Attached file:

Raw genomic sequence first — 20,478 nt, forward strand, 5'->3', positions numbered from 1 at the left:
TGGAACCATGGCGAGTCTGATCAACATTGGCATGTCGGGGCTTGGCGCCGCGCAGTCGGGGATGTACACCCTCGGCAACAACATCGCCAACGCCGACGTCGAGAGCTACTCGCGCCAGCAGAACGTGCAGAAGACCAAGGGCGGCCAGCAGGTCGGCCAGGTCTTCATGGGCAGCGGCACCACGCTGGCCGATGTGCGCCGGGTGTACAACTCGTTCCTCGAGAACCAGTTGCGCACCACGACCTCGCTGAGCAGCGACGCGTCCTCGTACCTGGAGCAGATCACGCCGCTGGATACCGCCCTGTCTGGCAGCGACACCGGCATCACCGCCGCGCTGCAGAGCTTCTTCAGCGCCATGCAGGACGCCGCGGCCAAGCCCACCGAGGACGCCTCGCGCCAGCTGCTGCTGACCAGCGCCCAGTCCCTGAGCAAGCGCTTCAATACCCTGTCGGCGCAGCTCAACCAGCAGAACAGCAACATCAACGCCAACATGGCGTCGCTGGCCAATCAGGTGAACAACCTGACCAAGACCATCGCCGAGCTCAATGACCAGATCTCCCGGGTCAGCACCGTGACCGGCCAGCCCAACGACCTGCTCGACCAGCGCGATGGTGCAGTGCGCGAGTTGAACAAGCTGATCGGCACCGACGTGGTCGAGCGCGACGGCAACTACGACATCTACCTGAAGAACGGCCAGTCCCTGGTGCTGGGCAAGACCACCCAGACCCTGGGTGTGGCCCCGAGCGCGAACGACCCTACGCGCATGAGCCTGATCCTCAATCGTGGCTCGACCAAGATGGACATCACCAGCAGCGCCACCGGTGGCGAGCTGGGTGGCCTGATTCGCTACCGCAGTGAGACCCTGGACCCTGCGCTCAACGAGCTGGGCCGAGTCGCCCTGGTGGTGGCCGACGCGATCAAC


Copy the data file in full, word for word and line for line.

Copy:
Raw genomic sequence first — 20,478 nt, forward strand, 5'->3', positions numbered from 1 at the left:
TGGAACCATGGCGAGTCTGATCAACATTGGCATGTCGGGGCTTGGCGCCGCGCAGTCGGGGATGTACACCCTCGGCAACAACATCGCCAACGCCGACGTCGAGAGCTACTCGCGCCAGCAGAACGTGCAGAAGACCAAGGGCGGCCAGCAGGTCGGCCAGGTCTTCATGGGCAGCGGCACCACGCTGGCCGATGTGCGCCGGGTGTACAACTCGTTCCTCGAGAACCAGTTGCGCACCACGACCTCGCTGAGCAGCGACGCGTCCTCGTACCTGGAGCAGATCACGCCGCTGGATACCGCCCTGTCTGGCAGCGACACCGGCATCACCGCCGCGCTGCAGAGCTTCTTCAGCGCCATGCAGGACGCCGCGGCCAAGCCCACCGAGGACGCCTCGCGCCAGCTGCTGCTGACCAGCGCCCAGTCCCTGAGCAAGCGCTTCAATACCCTGTCGGCGCAGCTCAACCAGCAGAACAGCAACATCAACGCCAACATGGCGTCGCTGGCCAATCAGGTGAACAACCTGACCAAGACCATCGCCGAGCTCAATGACCAGATCTCCCGGGTCAGCACCGTGACCGGCCAGCCCAACGACCTGCTCGACCAGCGCGATGGTGCAGTGCGCGAGTTGAACAAGCTGATCGGCACCGACGTGGTCGAGCGCGACGGCAACTACGACATCTACCTGAAGAACGGCCAGTCCCTGGTGCTGGGCAAGACCACCCAGACCCTGGGTGTGGCCCCGAGCGCGAACGACCCTACGCGCATGAGCCTGATCCTCAATCGTGGCTCGACCAAGATGGACATCACCAGCAGCGCCACCGGTGGCGAGCTGGGTGGCCTGATTCGCTACCGCAGTGAGACCCTGGACCCTGCGCTCAACGAGCTGGGCCGAGTCGCCCTGGTGGTGGCCGACGCGATCAAC